Mr Ponting, Herbert George

Date of birth
21 Mar 1870
Date of death
07 Feb 1935
Gender
Male
Place of birth
Place Of death
Biography
Born in Salisbury in 1870. Educated at Carlisle and Preston Grammer Schools. First took up a banking job in Liverpool, but left after four years. With financial support from his father he went to California where he bought a fruit farm near Auburn and also invested in gold mining, working for some time a successful pocket in the area of Forestville on the American River. In 1895 he married Mary Biddle Elliot. They had two children. Towards the end of 1899 the farm was in financial difficulties and the gold mining enterprise collapsed after a small fortune had been spent in attempts to find new productive pockets. He took up photography seriously in 1900, immediately establishing himself by winning a number of competitions. He left his wife and family during 1905-06, but refused to get a divorce. He was soon commissioned to travel in the Far East in Japan, Korea and Manchuria where he covered the Russo-Japanese War following its outbreak in 1904 and during this he was accreditied to
General Kuroki's First Japanese Army in Manchuria. In 1905 he was elected a fellow of the Royal Geographical Society. During 1906-07 he was in India and China and afterwards in Portugal, Spain, Burma, Java and Russia. In 1909 he received the highest award for travel photograohy at the Dresden International Exhibition. He preferred the title 'camera artist' to photographer and, on Scott's expedition [Terra Nova], he set himself a high standard of work; all negatives that did not come up to his standards were destroyed. His still pictures and films were at that time were well in advance of anything done by any previous traveller. After the expedition he indulged in a number of business ventures in the field of photography, mostly unsuccessfully. He suffered deeply from the loss of Scott and Wilson and devoted himself for many years to the task of perpetuating their memory by public exhibitions of his incomparable photographs. His photographs and articles appeared in many journals and periodicals including Harper's, Strand, Pearson's, Illustrated London News, and The Graphic. He wrote two books: "In Lotus Land-Japan" (London 1910), and "The Great White South" (London 1921). He made a film during the Antarctic expedition, first shown in various forms, and remade in 1933 as "Ninety Degrees South". Although his reputation was much enhanced by his Antarctic work, the results brought him little financial reward. The latter part of his life is a sad record of business ventures, few of which were succcessful. He died in London on 7.2.1935.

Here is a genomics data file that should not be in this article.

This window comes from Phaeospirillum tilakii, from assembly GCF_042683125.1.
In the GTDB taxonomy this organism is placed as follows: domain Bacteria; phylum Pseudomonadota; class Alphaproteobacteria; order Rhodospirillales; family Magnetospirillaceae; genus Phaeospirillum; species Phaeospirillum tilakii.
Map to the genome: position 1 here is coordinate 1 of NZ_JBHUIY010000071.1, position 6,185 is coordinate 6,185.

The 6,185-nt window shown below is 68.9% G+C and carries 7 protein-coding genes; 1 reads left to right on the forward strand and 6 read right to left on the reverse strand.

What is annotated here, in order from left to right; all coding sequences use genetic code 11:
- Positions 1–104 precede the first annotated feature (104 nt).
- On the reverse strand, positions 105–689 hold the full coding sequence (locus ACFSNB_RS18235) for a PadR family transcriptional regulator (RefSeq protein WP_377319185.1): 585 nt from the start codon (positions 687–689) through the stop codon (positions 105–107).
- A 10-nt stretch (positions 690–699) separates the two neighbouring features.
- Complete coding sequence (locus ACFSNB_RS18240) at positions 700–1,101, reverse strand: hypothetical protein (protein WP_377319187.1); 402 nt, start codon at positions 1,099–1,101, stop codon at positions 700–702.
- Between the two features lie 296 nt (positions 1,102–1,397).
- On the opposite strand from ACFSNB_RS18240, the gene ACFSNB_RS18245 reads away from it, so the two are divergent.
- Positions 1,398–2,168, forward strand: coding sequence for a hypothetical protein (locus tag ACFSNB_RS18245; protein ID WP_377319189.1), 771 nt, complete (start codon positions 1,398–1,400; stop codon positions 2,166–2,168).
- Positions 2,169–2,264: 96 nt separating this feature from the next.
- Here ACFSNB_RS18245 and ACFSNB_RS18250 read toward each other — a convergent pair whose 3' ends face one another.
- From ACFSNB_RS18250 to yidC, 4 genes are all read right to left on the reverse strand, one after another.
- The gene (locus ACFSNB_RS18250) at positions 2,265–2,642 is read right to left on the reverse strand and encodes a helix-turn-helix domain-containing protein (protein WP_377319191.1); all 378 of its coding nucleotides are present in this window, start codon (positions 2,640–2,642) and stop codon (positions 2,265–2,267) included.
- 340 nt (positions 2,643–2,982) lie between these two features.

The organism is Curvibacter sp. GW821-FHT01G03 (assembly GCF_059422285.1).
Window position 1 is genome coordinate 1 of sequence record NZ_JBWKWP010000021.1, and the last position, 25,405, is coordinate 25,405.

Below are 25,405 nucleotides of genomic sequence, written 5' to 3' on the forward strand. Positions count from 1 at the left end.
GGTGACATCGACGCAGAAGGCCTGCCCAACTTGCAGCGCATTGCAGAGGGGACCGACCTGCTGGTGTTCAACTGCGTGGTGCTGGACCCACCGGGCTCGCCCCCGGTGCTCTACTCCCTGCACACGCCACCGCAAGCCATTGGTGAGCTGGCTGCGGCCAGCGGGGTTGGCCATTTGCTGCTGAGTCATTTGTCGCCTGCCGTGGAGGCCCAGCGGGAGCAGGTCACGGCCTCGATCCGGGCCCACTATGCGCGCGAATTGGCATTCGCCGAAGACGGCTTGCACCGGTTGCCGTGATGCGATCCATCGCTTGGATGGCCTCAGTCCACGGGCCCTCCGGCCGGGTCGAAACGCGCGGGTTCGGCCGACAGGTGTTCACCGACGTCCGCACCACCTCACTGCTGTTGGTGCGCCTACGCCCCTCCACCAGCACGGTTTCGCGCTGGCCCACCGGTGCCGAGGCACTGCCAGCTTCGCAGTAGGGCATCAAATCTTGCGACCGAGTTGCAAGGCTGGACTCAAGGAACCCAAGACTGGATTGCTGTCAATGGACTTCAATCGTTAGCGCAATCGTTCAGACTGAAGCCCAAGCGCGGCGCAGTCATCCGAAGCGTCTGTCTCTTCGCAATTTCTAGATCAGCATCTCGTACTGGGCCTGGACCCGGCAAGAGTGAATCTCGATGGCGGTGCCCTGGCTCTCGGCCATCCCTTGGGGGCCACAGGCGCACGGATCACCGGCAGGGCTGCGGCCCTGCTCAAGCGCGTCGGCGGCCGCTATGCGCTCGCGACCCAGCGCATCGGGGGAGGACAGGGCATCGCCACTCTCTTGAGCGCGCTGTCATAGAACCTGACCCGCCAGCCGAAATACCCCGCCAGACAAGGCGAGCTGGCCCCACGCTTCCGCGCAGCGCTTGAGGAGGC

Silver Polar Medal: Antarctic 1910-1913
Expedition: British Antarctic Expedition 1910-13
(Also received Japan's Russo-Japanese War Medal 1904-05)*

*N. Poulsom and J Myers, British Polar Exploration and Research: A Historic and Medallic Record with Biographies 1818-1999, London, Savannah, 2000, p.606.

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